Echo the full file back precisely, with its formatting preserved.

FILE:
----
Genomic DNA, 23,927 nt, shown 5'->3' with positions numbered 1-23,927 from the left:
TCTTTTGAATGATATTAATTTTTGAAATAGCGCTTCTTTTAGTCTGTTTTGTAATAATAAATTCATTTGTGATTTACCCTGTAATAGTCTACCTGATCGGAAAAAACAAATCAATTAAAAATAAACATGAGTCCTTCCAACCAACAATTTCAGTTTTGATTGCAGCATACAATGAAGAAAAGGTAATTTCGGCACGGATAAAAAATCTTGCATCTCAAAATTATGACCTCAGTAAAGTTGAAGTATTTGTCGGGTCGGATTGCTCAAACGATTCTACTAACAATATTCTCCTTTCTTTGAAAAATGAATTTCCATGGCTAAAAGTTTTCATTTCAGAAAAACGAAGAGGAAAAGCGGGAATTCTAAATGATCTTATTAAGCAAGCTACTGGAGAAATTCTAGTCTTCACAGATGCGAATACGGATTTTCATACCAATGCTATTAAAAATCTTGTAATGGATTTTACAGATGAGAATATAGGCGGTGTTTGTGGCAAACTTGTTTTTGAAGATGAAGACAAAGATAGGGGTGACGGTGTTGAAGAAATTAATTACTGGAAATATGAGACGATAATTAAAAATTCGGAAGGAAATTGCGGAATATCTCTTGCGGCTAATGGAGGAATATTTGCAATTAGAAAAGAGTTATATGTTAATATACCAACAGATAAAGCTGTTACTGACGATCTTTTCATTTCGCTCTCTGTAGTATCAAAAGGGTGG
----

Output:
Genomic DNA, 23,927 nt, shown 5'->3' with positions numbered 1-23,927 from the left:
TCTTTTGAATGATATTAATTTTTGAAATAGCGCTTCTTTTAGTCTGTTTTGTAATAATAAATTCATTTGTGATTTACCCTGTAATAGTCTACCTGATCGGAAAAAACAAATCAATTAAAAATAAACATGAGTCCTTCCAACCAACAATTTCAGTTTTGATTGCAGCATACAATGAAGAAAAGGTAATTTCGGCACGGATAAAAAATCTTGCATCTCAAAATTATGACCTCAGTAAAGTTGAAGTATTTGTCGGGTCGGATTGCTCAAACGATTCTACTAACAATATTCTCCTTTCTTTGAAAAATGAATTTCCATGGCTAAAAGTTTTCATTTCAGAAAAACGAAGAGGAAAAGCGGGAATTCTAAATGATCTTATTAAGCAAGCTACTGGAGAAATTCTAGTCTTCACAGATGCGAATACGGATTTTCATACCAATGCTATTAAAAATCTTGTAATGGATTTTACAGATGAGAATATAGGCGGTGTTTGTGGCAAACTTGTTTTTGAAGATGAAGACAAAGATAGGGGTGACGGTGTTGAAGAAATTAATTACTGGAAATATGAGACGATAATTAAAAATTCGGAAGGAAATTGCGGAATATCTCTTGCGGCTAATGGAGGAATATTTGCAATTAGAAAAGAGTTATATGTTAATATACCAACAGATAAAGCTGTTACTGACGATCTTTTCATTTCGCTCTCTGTAGTATCAAAAGGGTGG